A large number of employees of the Ministry of Agriculture and Livestock of South Darfur organised a protest sit-in in front of the agricultural sector buildings in the state capital of Nyala, on Tuesday morning as part of a campaign of protests over the unification of the salary structure. The protesters chanted slogans condemning the low salary.
Marwa El Hajj told Radio Dabanga that the vigil aimed at putting pressure on the government to implement the salary structure and pay the workers’ rights in full.
In Red Sea state, protesting employees closed offices of Port Sudan locality in the city, demanding better wages.
Health workers in the state continued their strike for the fourth day, demanding an improvement in the salary structure.
In the same context, employees of the Ministry of Finance in Red Sea state staged a protest, demanding the implementation of the newly set salary structure.
As reported by Radio Dabanga yesterday, trade union leaders predict an increase in strikes in various parts of the country due to the deteriorating living conditions, poor wages, and salary adjustments. At least eight different strikes are happening in the country at the moment.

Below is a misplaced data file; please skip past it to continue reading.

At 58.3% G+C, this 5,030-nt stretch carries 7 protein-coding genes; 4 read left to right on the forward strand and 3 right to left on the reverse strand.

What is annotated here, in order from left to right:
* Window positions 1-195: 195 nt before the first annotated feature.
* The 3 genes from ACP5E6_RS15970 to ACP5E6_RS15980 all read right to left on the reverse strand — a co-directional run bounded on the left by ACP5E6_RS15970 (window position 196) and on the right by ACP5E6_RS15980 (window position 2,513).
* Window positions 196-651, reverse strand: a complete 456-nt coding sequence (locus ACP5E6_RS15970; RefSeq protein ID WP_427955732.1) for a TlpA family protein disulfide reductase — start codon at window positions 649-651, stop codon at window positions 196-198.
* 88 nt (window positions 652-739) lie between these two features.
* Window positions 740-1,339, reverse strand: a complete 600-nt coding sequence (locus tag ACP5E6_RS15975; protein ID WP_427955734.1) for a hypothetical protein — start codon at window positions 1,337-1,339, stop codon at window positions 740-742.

Trade union leader Mahjoub Kanari told Radio Dabanga that the current union void is one of the most important reasons for the current strikes.
Most of the trade unions were directly associated with the ousted regime of Omar Al Bashir (1989-2019). They were dissolved in 2019 by the new Council of Ministers, headed by former Prime Minister Abdallah Hamdok, as part of legal reforms to dismantle the former dictatorial regime.
Kanari referred to a state of “feeling unfairness and injustice” among the workers, explaining that the government was unable to deal with the economic and legal problems.
He warned against any unsystematic or unrealistic treatment of the salaries and said that this could lead to disastrous results.
He called for a comprehensive treatment of the issue of remuneration by allowing re-instatement of independent unions and restructuring the tripartite mechanism made up of the government, the private sector, and trade unions.